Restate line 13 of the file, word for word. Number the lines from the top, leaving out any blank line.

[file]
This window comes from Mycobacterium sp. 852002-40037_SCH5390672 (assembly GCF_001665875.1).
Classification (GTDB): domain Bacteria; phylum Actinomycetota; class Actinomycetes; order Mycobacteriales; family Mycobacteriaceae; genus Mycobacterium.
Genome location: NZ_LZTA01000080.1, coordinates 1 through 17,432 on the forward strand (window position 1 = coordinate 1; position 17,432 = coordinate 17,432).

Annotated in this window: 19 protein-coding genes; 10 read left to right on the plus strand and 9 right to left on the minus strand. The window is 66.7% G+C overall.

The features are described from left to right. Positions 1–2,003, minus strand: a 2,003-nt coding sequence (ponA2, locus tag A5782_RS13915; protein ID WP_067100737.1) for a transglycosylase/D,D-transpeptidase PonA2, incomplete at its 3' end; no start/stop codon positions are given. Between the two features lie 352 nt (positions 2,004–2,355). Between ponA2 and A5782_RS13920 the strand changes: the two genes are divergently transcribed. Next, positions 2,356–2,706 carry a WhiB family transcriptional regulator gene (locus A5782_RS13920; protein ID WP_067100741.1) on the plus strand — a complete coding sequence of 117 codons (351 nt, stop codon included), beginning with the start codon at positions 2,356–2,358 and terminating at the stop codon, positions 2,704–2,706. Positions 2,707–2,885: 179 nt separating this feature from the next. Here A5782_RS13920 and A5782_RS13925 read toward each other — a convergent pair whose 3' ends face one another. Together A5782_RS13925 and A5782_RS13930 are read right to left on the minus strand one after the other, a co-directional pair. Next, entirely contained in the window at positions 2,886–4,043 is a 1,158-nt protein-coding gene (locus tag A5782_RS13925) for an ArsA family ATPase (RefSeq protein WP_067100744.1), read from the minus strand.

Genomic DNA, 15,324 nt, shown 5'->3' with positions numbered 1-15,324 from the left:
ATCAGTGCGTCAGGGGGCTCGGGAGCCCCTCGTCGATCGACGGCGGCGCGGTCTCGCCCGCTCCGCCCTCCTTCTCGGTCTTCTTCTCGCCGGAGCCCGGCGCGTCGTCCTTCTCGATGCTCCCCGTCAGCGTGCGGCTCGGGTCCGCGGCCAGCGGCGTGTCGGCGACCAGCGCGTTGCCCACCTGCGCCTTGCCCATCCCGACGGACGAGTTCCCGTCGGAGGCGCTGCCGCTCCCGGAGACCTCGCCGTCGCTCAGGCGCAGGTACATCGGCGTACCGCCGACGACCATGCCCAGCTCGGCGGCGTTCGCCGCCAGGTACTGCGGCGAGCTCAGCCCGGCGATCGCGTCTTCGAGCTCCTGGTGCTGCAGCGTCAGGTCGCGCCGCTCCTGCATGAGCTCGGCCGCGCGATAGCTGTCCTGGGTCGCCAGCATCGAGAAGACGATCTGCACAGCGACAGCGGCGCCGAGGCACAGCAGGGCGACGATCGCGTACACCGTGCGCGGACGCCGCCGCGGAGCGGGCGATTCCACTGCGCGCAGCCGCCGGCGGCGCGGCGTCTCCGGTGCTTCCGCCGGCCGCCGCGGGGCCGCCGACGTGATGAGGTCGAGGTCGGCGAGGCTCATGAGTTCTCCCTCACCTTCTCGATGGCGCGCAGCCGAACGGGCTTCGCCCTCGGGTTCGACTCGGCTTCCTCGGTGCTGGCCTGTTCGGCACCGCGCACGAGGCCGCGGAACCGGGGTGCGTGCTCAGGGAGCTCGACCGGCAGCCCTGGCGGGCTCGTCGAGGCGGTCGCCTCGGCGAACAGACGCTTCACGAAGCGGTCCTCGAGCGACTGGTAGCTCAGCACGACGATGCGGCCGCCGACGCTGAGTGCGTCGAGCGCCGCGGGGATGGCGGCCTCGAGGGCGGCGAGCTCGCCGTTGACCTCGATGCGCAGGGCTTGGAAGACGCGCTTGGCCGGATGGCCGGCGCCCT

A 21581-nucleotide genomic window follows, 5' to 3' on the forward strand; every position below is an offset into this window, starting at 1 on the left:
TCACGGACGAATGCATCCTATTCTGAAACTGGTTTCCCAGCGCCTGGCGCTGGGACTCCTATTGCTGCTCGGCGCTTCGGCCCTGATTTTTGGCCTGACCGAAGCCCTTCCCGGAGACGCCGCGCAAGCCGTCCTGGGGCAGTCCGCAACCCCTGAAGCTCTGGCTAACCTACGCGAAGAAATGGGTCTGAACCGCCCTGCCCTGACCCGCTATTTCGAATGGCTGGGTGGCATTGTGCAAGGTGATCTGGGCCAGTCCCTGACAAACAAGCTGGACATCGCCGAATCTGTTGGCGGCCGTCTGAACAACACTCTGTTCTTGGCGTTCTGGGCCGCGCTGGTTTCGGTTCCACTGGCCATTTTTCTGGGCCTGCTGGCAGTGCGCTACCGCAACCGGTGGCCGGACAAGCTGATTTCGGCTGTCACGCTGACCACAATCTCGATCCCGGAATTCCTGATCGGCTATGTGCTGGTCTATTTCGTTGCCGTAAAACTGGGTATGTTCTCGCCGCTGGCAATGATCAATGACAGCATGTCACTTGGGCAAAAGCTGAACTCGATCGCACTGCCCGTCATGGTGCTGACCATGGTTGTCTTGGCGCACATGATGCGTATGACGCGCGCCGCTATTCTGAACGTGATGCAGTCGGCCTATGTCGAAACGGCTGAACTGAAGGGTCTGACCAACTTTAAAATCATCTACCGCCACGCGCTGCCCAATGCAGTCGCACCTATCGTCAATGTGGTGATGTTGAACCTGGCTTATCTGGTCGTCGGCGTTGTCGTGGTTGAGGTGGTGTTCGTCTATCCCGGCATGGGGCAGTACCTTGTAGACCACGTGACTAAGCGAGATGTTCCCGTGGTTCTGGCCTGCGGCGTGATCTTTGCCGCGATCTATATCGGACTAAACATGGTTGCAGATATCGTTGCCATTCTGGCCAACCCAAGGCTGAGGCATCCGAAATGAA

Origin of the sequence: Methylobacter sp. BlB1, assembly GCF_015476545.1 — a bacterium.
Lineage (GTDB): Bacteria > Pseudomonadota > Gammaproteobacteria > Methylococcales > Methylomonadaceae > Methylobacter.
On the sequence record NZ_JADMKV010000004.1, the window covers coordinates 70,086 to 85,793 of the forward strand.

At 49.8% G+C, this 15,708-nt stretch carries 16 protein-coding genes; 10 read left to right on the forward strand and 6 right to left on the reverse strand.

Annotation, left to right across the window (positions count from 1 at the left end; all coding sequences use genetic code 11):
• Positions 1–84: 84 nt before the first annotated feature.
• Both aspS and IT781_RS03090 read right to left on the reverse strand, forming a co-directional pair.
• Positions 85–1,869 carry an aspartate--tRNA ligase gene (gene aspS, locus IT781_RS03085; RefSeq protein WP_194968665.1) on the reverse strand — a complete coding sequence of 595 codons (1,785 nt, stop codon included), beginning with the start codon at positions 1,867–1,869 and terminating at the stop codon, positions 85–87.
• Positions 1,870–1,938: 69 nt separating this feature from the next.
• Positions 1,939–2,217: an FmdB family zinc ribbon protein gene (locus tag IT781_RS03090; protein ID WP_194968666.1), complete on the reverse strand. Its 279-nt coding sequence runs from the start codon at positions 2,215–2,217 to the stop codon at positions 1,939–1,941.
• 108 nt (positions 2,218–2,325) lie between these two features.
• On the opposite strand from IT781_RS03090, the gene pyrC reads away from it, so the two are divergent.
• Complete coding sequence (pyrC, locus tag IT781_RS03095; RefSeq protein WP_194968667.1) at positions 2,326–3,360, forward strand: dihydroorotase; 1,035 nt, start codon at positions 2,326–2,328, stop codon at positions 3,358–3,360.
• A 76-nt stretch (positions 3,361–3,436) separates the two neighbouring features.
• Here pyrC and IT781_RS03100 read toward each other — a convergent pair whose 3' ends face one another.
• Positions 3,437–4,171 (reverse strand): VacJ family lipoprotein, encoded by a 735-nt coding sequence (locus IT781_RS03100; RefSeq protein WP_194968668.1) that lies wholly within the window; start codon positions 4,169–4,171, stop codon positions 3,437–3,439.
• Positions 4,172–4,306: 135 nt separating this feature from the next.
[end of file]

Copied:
At 49.8% G+C, this 15,708-nt stretch carries 16 protein-coding genes; 10 read left to right on the forward strand and 6 right to left on the reverse strand.